Frankly it starts with you and me. For starters we should question the necessity of this treatment or that. If we had a copay on every test performed do you think we would want every last one or at least question them? We pay $200 billion per annum in unnecessary testing. I will call us all out on taking better care of ourselves. Eating right and getting some exercise. Don’t just show up at the clinic door after abusing your body for twenty or thirty years and say, “Heal me.”

I am pissed off. As I have said before, I will probably sneak out the door but what are we leaving our kids and grandkids with? The six topics I mentioned at the beginning of my epistle are not nice to do things but incredibly vital to our success as a nation and a world. Yet the village idiots can’t wait to take planes home on Wednesday and most of the summer off. We shrug our shoulders and say what can I do? Please tell me it is not that hopeless.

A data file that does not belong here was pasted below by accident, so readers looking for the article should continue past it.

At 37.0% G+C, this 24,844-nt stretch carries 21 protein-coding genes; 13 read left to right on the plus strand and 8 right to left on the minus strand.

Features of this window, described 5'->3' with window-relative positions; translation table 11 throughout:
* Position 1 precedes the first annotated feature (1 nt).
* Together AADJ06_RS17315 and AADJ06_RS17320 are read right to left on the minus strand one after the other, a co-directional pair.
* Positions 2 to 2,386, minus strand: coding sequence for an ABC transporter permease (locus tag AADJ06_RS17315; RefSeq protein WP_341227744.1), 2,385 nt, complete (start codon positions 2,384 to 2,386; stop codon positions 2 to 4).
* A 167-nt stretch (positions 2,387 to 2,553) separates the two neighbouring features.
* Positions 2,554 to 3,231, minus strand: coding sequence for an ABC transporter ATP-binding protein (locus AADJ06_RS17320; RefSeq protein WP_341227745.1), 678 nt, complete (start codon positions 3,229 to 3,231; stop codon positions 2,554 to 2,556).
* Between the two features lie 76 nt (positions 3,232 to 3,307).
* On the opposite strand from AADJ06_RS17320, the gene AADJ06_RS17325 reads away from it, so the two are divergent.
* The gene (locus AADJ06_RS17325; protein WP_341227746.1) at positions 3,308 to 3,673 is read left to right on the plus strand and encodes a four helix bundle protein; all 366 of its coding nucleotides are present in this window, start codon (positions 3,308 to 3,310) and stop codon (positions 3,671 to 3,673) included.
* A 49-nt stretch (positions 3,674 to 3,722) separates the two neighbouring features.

As always
Ted The Great


5% of the population accounts for almost 50% of the nation’s cost for healthcare. In one of the absurdities of life, healthy people spend more on healthcare in their lifetimes because they live longer than obese people or smokers.


Medicare and its beneficiaries spent $103 billion on pharmaceuticals in 2013.The data show that 14 drugs cost the federal government over $1 billion apiece. Most of those drugs are used to treat chronic conditions that plague the elderly, including diabetes, depression, high cholesterol and blood pressure, dementia and asthma.The brand drug Nexium, used to treat heartburn, acid reflux and related stomach ailments, cost the most: $2.5 billion for 1.5 million Medicare patients, who filled 8 million prescriptions and refills. None of this was bid out.

The end of life costs are a bit of a myth when looked at in a short period of time. It is more appropriate to look at overall care which for the elderly entails sometimes many years of treatment for chronic diseases which begin to have a multiple effect. The most expensive diseases to treat per annum are:

1.HIV $25,000
2. Cancer $49,000
3. Transplant $51,000
4. Stroke $61,000
5 Hemophilia $62,000